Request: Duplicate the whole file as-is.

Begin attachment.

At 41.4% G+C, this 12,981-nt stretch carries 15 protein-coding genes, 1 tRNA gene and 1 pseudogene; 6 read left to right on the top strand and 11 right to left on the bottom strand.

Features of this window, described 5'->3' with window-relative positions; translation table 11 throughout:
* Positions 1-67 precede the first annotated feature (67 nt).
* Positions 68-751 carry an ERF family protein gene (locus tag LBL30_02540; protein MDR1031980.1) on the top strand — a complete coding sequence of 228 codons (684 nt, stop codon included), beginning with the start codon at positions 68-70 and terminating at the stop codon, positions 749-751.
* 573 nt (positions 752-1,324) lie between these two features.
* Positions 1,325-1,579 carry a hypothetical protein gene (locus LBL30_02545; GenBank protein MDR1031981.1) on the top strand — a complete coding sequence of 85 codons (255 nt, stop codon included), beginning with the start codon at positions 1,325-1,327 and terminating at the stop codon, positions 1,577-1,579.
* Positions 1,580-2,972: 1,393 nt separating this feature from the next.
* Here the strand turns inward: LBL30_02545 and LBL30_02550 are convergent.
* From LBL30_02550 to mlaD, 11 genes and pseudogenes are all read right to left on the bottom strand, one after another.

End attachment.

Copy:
At 41.4% G+C, this 12,981-nt stretch carries 15 protein-coding genes, 1 tRNA gene and 1 pseudogene; 6 read left to right on the top strand and 11 right to left on the bottom strand.

Features of this window, described 5'->3' with window-relative positions; translation table 11 throughout:
* Positions 1-67 precede the first annotated feature (67 nt).
* Positions 68-751 carry an ERF family protein gene (locus tag LBL30_02540; protein MDR1031980.1) on the top strand — a complete coding sequence of 228 codons (684 nt, stop codon included), beginning with the start codon at positions 68-70 and terminating at the stop codon, positions 749-751.
* 573 nt (positions 752-1,324) lie between these two features.
* Positions 1,325-1,579 carry a hypothetical protein gene (locus LBL30_02545; GenBank protein MDR1031981.1) on the top strand — a complete coding sequence of 85 codons (255 nt, stop codon included), beginning with the start codon at positions 1,325-1,327 and terminating at the stop codon, positions 1,577-1,579.
* Positions 1,580-2,972: 1,393 nt separating this feature from the next.
* Here the strand turns inward: LBL30_02545 and LBL30_02550 are convergent.
* From LBL30_02550 to mlaD, 11 genes and pseudogenes are all read right to left on the bottom strand, one after another.